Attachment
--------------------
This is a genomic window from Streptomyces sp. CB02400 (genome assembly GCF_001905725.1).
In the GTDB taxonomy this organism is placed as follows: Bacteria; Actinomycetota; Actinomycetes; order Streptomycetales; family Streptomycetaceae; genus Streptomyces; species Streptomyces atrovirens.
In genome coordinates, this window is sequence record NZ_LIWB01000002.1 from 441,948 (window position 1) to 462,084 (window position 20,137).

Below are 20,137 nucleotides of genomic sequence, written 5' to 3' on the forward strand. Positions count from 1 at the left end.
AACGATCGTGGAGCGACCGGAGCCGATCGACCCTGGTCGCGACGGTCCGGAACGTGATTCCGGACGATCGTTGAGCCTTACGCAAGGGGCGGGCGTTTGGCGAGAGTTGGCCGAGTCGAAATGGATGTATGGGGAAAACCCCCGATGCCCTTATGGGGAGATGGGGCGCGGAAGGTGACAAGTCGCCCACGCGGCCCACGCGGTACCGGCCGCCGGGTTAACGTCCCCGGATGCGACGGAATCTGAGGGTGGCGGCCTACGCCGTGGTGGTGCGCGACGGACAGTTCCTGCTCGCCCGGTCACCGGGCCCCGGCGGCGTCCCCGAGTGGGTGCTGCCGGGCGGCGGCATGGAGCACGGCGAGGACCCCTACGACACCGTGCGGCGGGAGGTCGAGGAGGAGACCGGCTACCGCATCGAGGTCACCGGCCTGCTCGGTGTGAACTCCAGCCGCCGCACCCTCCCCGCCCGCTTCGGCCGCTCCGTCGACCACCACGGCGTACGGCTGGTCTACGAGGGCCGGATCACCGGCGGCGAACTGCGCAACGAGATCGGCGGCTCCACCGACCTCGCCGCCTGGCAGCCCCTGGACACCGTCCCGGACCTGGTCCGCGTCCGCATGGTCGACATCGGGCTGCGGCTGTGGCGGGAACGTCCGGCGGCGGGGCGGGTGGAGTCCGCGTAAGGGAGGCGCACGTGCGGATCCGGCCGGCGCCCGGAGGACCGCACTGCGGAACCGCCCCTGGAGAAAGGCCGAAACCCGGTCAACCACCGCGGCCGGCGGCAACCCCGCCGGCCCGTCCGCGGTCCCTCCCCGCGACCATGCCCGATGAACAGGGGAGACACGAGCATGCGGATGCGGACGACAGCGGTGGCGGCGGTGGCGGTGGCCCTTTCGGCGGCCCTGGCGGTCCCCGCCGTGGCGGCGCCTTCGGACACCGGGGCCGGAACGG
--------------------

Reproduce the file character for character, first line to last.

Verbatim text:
This is a genomic window from Streptomyces sp. CB02400 (genome assembly GCF_001905725.1).
In the GTDB taxonomy this organism is placed as follows: Bacteria; Actinomycetota; Actinomycetes; order Streptomycetales; family Streptomycetaceae; genus Streptomyces; species Streptomyces atrovirens.
In genome coordinates, this window is sequence record NZ_LIWB01000002.1 from 441,948 (window position 1) to 462,084 (window position 20,137).

Below are 20,137 nucleotides of genomic sequence, written 5' to 3' on the forward strand. Positions count from 1 at the left end.
AACGATCGTGGAGCGACCGGAGCCGATCGACCCTGGTCGCGACGGTCCGGAACGTGATTCCGGACGATCGTTGAGCCTTACGCAAGGGGCGGGCGTTTGGCGAGAGTTGGCCGAGTCGAAATGGATGTATGGGGAAAACCCCCGATGCCCTTATGGGGAGATGGGGCGCGGAAGGTGACAAGTCGCCCACGCGGCCCACGCGGTACCGGCCGCCGGGTTAACGTCCCCGGATGCGACGGAATCTGAGGGTGGCGGCCTACGCCGTGGTGGTGCGCGACGGACAGTTCCTGCTCGCCCGGTCACCGGGCCCCGGCGGCGTCCCCGAGTGGGTGCTGCCGGGCGGCGGCATGGAGCACGGCGAGGACCCCTACGACACCGTGCGGCGGGAGGTCGAGGAGGAGACCGGCTACCGCATCGAGGTCACCGGCCTGCTCGGTGTGAACTCCAGCCGCCGCACCCTCCCCGCCCGCTTCGGCCGCTCCGTCGACCACCACGGCGTACGGCTGGTCTACGAGGGCCGGATCACCGGCGGCGAACTGCGCAACGAGATCGGCGGCTCCACCGACCTCGCCGCCTGGCAGCCCCTGGACACCGTCCCGGACCTGGTCCGCGTCCGCATGGTCGACATCGGGCTGCGGCTGTGGCGGGAACGTCCGGCGGCGGGGCGGGTGGAGTCCGCGTAAGGGAGGCGCACGTGCGGATCCGGCCGGCGCCCGGAGGACCGCACTGCGGAACCGCCCCTGGAGAAAGGCCGAAACCCGGTCAACCACCGCGGCCGGCGGCAACCCCGCCGGCCCGTCCGCGGTCCCTCCCCGCGACCATGCCCGATGAACAGGGGAGACACGAGCATGCGGATGCGGACGACAGCGGTGGCGGCGGTGGCGGTGGCCCTTTCGGCGGCCCTGGCGGTCCCCGCCGTGGCGGCGCCTTCGGACACCGGGGCCGGAACGG